For my Design for Discomfort class, we were challenged to create a memorial, preferably to "an issue we believe is overlooked." I'm opposed to circumcision, as I consider it to be a form of genital mutilation, and I think it's an issue that's generally overlooked - it is rarely talked about openly.

While circumcision is common worldwide as a religious practice, the United States has an odd history with regards to the practice. It is more common in the States than in any other Western nation, even though religious groups that require it are in the vast minority. This is due to persistent myths regarding the medical benefits. Many believe that circumcision is necessary to prevent hygienic and medical problems, but this is not true. This myth persists from Victorian times, when doctors promoted circumcision out of a belief that it would reduce masturbation. I remember being told some version of this myth as a child, something about how it prevented diseases and made the penis easier to keep clean. I find it extremely reprehensible that medical professionals would continue to recommend such a procedure based on outdated medical ideas.

I wanted something viscerally evocative, so the image immediately occurred to me to show a medical implement with fake blood. I believe there are specific instruments used for circumcision, and I initially considered one of those. However, I figured most people wouldn't recognize one of them, and I wasn't sure I could emotionally handle looking at one. So I chose a scalpel instead, as a universally recognized symbol of surgery. I wanted a juxtaposition of medical instrument - immediately recognizable and striking at a distance - with a subdued explanatory plaque. I imagined the viewer being drawn to the plaque by the striking motif of the bloodied scalpel, only to come closer, read the plaque, and then understand its significance. I hope that by evoking a visceral response first, then providing context, those who might have a knee-jerk reaction against anti-circumcision activism would find themselves feeling more sympathetic. It is certainly an uncomfortable piece to look at, but I believe that discomfort is worthwhile for my purposes.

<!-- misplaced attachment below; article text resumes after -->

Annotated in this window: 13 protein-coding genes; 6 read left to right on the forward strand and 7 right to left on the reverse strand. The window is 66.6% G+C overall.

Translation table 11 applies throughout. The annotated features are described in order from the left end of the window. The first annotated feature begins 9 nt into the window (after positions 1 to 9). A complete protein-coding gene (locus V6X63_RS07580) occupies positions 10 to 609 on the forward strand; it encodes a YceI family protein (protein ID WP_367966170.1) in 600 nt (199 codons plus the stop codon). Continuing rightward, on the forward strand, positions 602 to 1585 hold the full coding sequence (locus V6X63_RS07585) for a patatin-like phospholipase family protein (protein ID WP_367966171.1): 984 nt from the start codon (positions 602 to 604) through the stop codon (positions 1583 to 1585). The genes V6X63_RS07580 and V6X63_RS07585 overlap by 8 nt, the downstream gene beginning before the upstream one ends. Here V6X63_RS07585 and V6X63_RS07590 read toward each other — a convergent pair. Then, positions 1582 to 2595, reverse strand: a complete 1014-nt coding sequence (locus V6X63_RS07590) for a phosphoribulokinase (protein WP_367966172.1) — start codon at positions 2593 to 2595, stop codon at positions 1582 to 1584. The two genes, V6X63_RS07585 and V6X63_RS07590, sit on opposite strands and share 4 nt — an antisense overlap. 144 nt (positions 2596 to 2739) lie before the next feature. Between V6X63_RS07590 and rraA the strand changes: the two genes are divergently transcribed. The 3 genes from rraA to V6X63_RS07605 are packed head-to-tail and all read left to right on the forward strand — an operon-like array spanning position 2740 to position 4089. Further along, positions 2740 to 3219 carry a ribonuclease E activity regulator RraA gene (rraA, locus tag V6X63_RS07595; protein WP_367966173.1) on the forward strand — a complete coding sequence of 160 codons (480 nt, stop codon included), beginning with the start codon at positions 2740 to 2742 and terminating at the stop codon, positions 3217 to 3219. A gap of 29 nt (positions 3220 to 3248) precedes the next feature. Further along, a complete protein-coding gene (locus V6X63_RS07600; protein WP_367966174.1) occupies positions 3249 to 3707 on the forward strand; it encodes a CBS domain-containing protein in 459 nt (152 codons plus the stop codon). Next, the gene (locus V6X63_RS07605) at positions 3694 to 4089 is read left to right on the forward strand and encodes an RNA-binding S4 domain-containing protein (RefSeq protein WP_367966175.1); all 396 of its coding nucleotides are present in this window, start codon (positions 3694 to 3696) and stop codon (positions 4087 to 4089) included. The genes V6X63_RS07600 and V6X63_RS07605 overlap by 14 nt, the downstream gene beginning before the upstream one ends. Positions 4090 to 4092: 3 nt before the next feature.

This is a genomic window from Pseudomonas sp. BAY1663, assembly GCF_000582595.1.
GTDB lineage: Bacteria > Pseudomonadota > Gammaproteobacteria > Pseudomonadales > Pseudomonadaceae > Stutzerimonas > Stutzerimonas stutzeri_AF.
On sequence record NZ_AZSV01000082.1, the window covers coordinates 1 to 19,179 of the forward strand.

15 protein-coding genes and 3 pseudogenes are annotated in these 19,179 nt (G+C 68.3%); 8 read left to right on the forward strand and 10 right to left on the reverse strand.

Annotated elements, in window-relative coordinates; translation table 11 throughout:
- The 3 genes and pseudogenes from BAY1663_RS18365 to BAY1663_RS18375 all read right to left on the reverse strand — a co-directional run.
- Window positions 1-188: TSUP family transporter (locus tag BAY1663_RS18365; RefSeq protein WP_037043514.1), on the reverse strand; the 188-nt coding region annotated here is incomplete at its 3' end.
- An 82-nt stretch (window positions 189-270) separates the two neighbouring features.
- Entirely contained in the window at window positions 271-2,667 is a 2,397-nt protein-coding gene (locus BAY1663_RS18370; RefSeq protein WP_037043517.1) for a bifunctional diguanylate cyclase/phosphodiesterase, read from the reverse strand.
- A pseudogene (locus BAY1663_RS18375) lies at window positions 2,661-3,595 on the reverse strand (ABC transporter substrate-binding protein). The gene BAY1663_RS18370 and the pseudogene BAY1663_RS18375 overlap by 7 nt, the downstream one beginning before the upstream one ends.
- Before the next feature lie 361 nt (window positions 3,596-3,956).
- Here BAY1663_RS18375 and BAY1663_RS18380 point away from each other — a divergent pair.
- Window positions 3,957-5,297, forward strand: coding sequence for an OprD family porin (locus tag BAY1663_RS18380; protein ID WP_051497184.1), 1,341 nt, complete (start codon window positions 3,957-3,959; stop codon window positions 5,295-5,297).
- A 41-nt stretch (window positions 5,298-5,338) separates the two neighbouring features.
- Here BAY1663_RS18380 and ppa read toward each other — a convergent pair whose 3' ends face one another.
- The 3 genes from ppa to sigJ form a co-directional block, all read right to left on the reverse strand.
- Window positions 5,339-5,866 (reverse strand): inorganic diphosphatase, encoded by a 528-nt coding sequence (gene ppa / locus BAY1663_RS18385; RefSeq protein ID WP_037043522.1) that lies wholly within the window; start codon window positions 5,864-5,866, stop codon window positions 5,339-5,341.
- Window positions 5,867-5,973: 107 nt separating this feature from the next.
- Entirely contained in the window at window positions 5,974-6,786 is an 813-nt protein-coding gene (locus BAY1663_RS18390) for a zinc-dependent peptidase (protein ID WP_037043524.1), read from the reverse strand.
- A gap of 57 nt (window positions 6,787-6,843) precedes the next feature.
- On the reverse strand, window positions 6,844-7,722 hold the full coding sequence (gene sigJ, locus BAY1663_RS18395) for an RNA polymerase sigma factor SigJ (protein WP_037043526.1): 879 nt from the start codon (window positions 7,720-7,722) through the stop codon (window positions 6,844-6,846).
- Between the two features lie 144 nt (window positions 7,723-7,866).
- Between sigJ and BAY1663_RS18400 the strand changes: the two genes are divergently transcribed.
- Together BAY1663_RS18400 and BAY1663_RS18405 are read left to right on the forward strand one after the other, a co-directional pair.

I bought a real scalpel from a medical supply store, along with a medical instrument tray. I bought some fake blood, of the thick gel type, at a Halloween store. Finally, I arranged the scalpel and blood as if it had been freshly used and then placed on the tray. I did not think to buy any adhesive that can bond metal, so the scalpel is only held in place by a small loop of gaffer tape. Thus, the installation is fragile, but this is okay, since it was only used as a temporary setup. Perhaps sometime later I will glue or solder the scalpel in place.

The scalpel, blood, and tray.

Next, I laser-etched a plaque from a piece of glossy black acrylic. I had originally envisioned a metal plaque, as that is the normal material for memorials, and I wanted that air of seriousness. However, I did not have ready access to a laser powerful enough to etch metal. This obstacle worked out well in the end, though. I actually like how the etching is difficult to read from a distance or from the wrong angle (due to light glaring off the glossy surface), as it forces the viewer to lean in closer to the plaque. It works well for the intended juxtaposition in which the scalpel is noticed first.

The plaque.